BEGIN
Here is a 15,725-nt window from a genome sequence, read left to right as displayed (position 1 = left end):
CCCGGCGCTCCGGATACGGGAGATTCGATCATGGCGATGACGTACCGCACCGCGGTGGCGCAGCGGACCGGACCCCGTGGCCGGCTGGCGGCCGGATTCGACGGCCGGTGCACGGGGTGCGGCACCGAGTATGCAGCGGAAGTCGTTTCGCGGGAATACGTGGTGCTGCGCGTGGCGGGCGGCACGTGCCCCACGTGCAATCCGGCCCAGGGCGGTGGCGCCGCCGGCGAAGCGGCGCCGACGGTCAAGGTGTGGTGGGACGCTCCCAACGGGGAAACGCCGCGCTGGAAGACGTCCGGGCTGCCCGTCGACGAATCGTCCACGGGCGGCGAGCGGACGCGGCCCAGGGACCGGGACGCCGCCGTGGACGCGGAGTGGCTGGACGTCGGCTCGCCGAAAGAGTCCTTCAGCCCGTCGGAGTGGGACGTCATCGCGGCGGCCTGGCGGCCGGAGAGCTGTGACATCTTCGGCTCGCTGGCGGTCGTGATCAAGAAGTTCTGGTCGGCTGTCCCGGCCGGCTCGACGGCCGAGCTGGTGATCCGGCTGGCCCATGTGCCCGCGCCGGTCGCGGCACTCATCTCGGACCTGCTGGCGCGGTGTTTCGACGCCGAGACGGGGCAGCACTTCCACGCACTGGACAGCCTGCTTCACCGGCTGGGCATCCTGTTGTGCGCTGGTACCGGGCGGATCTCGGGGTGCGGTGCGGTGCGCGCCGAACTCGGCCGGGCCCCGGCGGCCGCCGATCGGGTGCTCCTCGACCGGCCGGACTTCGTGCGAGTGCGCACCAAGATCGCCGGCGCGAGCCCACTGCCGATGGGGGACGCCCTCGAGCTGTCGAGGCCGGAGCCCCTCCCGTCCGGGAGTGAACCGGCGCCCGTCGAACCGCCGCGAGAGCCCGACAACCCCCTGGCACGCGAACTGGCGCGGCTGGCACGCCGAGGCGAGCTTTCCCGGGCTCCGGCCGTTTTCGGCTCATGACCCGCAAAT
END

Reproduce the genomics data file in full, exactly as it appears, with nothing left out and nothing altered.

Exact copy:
Here is a 15,725-nt window from a genome sequence, read left to right as displayed (position 1 = left end):
CCCGGCGCTCCGGATACGGGAGATTCGATCATGGCGATGACGTACCGCACCGCGGTGGCGCAGCGGACCGGACCCCGTGGCCGGCTGGCGGCCGGATTCGACGGCCGGTGCACGGGGTGCGGCACCGAGTATGCAGCGGAAGTCGTTTCGCGGGAATACGTGGTGCTGCGCGTGGCGGGCGGCACGTGCCCCACGTGCAATCCGGCCCAGGGCGGTGGCGCCGCCGGCGAAGCGGCGCCGACGGTCAAGGTGTGGTGGGACGCTCCCAACGGGGAAACGCCGCGCTGGAAGACGTCCGGGCTGCCCGTCGACGAATCGTCCACGGGCGGCGAGCGGACGCGGCCCAGGGACCGGGACGCCGCCGTGGACGCGGAGTGGCTGGACGTCGGCTCGCCGAAAGAGTCCTTCAGCCCGTCGGAGTGGGACGTCATCGCGGCGGCCTGGCGGCCGGAGAGCTGTGACATCTTCGGCTCGCTGGCGGTCGTGATCAAGAAGTTCTGGTCGGCTGTCCCGGCCGGCTCGACGGCCGAGCTGGTGATCCGGCTGGCCCATGTGCCCGCGCCGGTCGCGGCACTCATCTCGGACCTGCTGGCGCGGTGTTTCGACGCCGAGACGGGGCAGCACTTCCACGCACTGGACAGCCTGCTTCACCGGCTGGGCATCCTGTTGTGCGCTGGTACCGGGCGGATCTCGGGGTGCGGTGCGGTGCGCGCCGAACTCGGCCGGGCCCCGGCGGCCGCCGATCGGGTGCTCCTCGACCGGCCGGACTTCGTGCGAGTGCGCACCAAGATCGCCGGCGCGAGCCCACTGCCGATGGGGGACGCCCTCGAGCTGTCGAGGCCGGAGCCCCTCCCGTCCGGGAGTGAACCGGCGCCCGTCGAACCGCCGCGAGAGCCCGACAACCCCCTGGCACGCGAACTGGCGCGGCTGGCACGCCGAGGCGAGCTTTCCCGGGCTCCGGCCGTTTTCGGCTCATGACCCGCAAAT